By Sara Toth and Amanda Yeager, firstname.lastname@example.org, email@example.com
6:05 AM EST, January 22, 2014
Though snow plows had cleared its steep streets by Tuesday afternoon, historic Ellicott City was nearly deserted, and Len Berkowitz cut a lonely figure as he swept up powdery snow from the sidewalk in front of his business.
The co-owner of Great Panes Art Glass Studio said many of Main Street's merchants depended on foot traffic, which make opening in a storm impractical.
And storming it was — much of Howard County shut down Jan. 21, as the region braced for the second round of a "polar vortex," ushered in by what Triple A warned could be the worst storm in three years.
The first flakes started to fall early Tuesday, with snow accumulating on roads a little before 10 a.m. The heaviest snows was expected during midday and the afternoon, snarling evening rush hour traffic.
Temperatures were set to dip into the teens and single digits early Wednesday morning in the wake of a front that was expected to bring six to 10 inches of snow to the county, according to the National Weather Service. Howard County was under a winter storm warning for much of Tuesday, followed by a wind-chill advisory through Wednesday.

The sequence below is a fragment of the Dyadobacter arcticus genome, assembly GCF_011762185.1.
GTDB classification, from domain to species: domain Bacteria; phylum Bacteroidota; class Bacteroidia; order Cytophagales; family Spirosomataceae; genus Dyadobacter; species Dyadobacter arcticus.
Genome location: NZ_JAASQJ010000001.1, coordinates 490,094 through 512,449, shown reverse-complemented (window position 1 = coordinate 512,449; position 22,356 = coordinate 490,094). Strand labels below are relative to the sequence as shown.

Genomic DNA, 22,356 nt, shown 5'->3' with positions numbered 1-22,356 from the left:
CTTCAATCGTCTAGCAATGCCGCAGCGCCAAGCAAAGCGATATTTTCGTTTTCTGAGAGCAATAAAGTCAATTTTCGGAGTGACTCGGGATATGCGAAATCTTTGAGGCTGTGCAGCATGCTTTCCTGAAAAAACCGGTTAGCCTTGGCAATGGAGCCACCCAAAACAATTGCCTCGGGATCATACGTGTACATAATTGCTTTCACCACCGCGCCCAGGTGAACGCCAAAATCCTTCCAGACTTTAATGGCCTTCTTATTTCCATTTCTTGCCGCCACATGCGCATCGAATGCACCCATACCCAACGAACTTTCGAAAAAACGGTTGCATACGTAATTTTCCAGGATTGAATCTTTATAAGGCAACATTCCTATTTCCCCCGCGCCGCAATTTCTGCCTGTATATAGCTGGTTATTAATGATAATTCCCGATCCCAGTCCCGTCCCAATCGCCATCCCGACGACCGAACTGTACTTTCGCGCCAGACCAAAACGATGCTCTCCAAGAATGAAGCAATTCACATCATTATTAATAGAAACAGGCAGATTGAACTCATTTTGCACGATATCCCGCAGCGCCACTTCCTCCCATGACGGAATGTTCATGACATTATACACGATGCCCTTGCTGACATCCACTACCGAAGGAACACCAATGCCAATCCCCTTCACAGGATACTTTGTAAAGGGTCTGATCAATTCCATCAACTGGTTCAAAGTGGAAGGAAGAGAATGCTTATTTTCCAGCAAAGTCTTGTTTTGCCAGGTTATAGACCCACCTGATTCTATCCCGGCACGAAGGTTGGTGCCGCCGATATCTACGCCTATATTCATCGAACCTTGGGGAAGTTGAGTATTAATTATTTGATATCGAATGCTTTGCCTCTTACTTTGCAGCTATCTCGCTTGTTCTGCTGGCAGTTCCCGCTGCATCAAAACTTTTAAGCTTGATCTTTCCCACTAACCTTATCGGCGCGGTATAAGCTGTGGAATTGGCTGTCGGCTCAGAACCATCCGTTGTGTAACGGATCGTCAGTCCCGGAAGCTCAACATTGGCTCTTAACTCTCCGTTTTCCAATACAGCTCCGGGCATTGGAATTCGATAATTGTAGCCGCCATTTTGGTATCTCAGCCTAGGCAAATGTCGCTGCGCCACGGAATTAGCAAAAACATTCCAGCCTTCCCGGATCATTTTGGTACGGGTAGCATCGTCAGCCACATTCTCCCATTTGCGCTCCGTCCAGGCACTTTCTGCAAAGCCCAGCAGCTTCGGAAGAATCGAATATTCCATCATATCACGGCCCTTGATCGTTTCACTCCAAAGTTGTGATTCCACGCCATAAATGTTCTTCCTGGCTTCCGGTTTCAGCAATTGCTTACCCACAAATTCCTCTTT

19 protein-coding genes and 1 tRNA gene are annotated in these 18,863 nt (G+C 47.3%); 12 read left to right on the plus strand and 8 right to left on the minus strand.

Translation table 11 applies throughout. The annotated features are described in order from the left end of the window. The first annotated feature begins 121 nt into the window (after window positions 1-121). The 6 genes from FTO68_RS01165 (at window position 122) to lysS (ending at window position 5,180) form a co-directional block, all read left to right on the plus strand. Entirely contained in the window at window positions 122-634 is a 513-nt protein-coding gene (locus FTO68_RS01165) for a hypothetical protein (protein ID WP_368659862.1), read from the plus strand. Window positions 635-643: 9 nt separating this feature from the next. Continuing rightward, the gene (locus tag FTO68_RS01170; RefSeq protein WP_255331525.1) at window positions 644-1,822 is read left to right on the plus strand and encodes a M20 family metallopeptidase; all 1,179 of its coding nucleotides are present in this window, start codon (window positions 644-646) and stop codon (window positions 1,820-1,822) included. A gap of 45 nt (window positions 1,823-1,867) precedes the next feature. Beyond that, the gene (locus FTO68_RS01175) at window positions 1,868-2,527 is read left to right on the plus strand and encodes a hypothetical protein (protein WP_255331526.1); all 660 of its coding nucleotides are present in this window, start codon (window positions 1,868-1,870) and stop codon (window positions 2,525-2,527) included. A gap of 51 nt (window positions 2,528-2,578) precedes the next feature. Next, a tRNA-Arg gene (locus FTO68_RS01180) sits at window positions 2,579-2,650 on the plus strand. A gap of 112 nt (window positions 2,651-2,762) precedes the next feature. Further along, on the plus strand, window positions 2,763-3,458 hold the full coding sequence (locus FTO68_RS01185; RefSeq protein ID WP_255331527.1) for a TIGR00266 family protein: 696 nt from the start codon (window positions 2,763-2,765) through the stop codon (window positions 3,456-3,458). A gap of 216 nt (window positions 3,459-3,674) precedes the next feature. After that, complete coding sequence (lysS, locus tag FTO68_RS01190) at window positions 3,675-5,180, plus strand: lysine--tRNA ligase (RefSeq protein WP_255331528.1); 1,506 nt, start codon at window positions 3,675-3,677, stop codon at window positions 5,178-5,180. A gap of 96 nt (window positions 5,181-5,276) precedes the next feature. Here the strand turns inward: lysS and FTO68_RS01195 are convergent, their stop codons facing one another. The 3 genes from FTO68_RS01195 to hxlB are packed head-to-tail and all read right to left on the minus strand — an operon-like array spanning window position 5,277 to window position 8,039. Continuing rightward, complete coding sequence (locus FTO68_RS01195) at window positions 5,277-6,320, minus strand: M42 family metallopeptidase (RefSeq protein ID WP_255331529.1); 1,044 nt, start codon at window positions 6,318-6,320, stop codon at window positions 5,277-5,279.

But numerous county offices and businesses had closed for the weather, which soon turned from snow to bitter cold. Wind chills were expected to be between five and 15 degrees below zero Tuesday night through Wednesday morning, with lows in the single digits Tuesday night and in the teens on Wednesday. Winds with gusts up to 40 miles per hour were forecast for Wednesday morning.
The Howard County Library System, Howard County Recreation and Parks facilities and Howard Community College were closed Tuesday, as were county senior centers. The Howard County Center for the Arts and the Welcome Center in historic Ellicott City were closed, and a County Council public hearing Tuesday night was rescheduled for Wednesday. Columbia Association's liberal leave policy for employees was in effect, and all classes, programs and activities after 10 a.m. were canceled.
Students already had the day off in the Howard County Public School System for a professional development day. Teachers and staff were initially supposed to report to work at 10 a.m., but schools and offices closed as well because of the weather, and all evening activities were canceled. School officials said the day did not count as an inclement weather day, and would not have to be made up at the end of the school year.